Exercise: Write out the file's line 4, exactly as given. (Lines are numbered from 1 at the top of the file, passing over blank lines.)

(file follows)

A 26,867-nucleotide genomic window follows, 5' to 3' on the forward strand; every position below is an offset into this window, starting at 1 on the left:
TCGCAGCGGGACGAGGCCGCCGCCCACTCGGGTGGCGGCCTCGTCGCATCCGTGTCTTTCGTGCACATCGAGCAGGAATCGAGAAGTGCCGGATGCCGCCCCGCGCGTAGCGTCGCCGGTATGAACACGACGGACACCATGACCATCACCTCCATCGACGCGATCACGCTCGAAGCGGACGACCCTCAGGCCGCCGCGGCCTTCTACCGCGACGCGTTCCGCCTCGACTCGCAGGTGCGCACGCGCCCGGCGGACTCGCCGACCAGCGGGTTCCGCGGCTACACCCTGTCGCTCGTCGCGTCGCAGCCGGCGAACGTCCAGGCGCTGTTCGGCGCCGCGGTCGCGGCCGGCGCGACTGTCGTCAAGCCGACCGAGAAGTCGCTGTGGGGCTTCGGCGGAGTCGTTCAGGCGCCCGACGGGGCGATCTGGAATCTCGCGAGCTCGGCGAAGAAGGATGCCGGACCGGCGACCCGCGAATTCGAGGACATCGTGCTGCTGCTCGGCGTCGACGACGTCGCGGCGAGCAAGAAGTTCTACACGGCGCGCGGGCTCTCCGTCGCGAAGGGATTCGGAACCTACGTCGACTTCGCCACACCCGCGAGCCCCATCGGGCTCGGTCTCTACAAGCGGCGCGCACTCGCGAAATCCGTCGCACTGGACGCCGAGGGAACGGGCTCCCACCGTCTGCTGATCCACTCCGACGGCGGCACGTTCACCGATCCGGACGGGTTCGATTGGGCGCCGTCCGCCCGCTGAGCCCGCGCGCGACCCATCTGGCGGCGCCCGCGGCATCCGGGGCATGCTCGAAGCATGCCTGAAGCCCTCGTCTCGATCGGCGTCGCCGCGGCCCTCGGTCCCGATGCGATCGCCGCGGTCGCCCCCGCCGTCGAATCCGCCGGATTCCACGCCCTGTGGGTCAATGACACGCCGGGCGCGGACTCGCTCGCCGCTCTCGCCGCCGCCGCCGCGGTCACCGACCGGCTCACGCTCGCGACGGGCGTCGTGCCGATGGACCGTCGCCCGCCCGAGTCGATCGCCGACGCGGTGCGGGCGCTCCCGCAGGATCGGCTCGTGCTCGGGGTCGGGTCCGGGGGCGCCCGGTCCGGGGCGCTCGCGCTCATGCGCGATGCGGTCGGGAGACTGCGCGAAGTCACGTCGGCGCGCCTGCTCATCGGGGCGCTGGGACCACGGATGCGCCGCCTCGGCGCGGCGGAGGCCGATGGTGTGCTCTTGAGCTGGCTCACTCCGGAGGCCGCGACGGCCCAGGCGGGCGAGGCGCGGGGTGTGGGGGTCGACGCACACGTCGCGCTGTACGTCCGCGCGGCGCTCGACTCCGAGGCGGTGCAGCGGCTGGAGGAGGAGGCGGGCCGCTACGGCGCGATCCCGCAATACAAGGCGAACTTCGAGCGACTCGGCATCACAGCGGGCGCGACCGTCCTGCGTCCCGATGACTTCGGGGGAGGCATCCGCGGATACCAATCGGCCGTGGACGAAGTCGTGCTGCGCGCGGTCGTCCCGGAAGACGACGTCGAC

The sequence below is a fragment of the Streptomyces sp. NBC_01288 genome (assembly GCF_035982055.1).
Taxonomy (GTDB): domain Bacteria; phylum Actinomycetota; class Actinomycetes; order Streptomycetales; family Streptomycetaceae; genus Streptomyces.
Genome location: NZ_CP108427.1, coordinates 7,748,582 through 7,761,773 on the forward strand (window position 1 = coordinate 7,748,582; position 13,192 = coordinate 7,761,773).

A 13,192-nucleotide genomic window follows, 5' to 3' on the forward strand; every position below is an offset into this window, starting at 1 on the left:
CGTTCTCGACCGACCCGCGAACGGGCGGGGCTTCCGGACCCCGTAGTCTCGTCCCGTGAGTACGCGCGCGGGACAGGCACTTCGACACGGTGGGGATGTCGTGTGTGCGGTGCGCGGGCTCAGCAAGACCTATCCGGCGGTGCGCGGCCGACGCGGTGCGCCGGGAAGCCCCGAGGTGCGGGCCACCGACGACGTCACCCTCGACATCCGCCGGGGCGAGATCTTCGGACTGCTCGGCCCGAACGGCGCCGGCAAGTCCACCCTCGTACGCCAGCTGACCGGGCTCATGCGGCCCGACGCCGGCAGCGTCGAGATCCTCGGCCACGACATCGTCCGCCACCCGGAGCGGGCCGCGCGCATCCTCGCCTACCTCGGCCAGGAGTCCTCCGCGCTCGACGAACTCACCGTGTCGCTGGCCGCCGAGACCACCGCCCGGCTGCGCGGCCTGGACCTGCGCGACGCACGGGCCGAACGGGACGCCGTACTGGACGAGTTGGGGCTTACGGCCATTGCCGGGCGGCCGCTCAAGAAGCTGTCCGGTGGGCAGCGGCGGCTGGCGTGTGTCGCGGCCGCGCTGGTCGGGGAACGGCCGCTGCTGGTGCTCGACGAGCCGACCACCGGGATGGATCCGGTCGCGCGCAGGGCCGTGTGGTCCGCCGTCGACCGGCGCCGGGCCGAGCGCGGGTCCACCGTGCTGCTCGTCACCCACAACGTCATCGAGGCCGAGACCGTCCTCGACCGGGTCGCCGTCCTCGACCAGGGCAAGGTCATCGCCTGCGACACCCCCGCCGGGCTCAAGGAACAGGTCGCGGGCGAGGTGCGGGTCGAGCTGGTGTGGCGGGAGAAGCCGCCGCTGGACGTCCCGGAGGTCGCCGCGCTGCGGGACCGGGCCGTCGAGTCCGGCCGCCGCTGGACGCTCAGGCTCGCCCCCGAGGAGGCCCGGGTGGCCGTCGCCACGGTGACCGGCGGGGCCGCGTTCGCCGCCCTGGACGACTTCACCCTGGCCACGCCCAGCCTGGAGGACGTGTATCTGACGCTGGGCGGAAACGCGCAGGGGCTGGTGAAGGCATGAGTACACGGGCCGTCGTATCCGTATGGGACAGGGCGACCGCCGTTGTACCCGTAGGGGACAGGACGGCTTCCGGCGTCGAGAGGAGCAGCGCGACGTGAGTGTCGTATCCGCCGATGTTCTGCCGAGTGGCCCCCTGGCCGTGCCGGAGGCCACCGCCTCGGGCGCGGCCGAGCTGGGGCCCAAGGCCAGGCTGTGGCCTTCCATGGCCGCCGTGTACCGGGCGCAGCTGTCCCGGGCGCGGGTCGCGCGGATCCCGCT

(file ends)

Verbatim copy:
Taxonomy (GTDB): domain Bacteria; phylum Actinomycetota; class Actinomycetes; order Streptomycetales; family Streptomycetaceae; genus Streptomyces.